That's a concern that Scallen has long struggled with. In 1999, as she and Norris planned a commitment ceremony at Norris' home, they worried that Scallen's siblings might react.
"I was struggling because I knew my brothers and sisters were not ready," Scallen said. "They were not ready for that."
So the two women held a private ceremony, without their families. It was just the two of them, and a friend who witnessed the event.
"We wrote our own vows and we had our own ritual," Scallen recalled. "I sobbed through the whole thing, so I was grateful no one else was there. It was so emotional and so meaningful."
As meaningful as the ceremony was to them, it didn't give them the legal protections of marriage. They've drawn up wills and health directives to protect the one who outlives the other. But Scallen is quick to point out that they can't write up contracts to give themselves the rights a married couple has. They can't sue for wrongful death, or receive survivor's benefits from Social Security.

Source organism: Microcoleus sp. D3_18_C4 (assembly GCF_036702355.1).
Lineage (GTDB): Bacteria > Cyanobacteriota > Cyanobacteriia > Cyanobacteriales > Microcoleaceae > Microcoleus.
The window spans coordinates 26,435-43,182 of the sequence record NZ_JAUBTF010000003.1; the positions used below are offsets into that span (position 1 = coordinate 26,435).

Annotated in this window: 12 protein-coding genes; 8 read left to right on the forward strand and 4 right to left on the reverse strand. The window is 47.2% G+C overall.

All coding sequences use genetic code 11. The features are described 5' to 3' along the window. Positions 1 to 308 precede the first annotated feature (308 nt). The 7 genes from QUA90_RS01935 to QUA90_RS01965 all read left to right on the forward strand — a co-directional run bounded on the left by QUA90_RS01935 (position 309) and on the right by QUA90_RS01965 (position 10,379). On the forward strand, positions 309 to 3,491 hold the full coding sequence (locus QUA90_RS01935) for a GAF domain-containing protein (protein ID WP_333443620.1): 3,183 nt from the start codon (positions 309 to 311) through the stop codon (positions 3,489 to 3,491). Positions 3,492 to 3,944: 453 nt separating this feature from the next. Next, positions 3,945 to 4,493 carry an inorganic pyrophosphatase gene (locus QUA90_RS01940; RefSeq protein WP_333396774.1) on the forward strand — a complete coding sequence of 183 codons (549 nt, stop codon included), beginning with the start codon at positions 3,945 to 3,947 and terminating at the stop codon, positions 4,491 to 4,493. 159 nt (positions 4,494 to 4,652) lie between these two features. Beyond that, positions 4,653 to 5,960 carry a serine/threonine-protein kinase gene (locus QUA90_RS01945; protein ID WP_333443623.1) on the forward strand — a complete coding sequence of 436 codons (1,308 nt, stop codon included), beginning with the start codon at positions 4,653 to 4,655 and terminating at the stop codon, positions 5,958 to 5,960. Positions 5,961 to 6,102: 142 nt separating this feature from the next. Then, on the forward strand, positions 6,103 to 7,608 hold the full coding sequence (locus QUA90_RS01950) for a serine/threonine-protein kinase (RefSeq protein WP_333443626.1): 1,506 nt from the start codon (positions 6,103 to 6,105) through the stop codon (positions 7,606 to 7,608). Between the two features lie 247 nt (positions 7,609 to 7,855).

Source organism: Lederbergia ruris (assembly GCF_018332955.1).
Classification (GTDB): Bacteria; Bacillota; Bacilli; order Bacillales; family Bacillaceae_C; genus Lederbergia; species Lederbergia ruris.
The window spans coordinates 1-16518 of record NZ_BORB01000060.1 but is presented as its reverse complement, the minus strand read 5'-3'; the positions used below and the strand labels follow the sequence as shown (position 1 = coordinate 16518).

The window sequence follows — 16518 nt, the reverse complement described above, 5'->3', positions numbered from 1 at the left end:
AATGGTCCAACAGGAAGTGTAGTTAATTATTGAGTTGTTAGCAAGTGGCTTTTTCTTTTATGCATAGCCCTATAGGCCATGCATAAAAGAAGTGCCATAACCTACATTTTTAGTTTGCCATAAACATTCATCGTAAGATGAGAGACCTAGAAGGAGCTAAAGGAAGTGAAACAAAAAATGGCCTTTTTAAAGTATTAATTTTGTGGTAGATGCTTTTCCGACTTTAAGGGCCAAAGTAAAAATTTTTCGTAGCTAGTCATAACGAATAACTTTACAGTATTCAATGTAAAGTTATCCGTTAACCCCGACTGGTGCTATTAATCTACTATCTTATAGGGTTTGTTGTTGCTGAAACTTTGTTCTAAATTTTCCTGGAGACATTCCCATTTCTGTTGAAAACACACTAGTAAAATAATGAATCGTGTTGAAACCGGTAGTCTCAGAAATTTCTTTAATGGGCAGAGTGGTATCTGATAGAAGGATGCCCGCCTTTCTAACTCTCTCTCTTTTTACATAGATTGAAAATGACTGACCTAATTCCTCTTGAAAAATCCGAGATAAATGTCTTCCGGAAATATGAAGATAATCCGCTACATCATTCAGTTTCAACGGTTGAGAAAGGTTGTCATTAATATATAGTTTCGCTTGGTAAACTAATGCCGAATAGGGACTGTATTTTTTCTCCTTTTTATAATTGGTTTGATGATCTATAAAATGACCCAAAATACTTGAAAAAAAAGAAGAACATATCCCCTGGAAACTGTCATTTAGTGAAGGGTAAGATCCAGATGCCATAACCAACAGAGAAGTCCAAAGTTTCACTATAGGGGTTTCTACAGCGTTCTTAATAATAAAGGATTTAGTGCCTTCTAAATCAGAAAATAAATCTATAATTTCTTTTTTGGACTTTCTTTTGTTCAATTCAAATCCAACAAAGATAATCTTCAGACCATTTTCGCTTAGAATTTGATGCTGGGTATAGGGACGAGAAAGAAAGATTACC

Their inability to marry led Scallen to give up her teaching job at Hastings College of Law in San Francisco.
When the two met, Norris was near retirement in Minnesota and more financially vulnerable if she were uprooted.
"If we had been able to get married, I wouldn't have had to leave Hastings," said Scallen, now a law professor at William Mitchell College of Law. "I wouldn't have had to leave San Francisco because Marianne could have had my pension.
"If something had happened to me, she could have had my benefits and so it wouldn't have been a problem."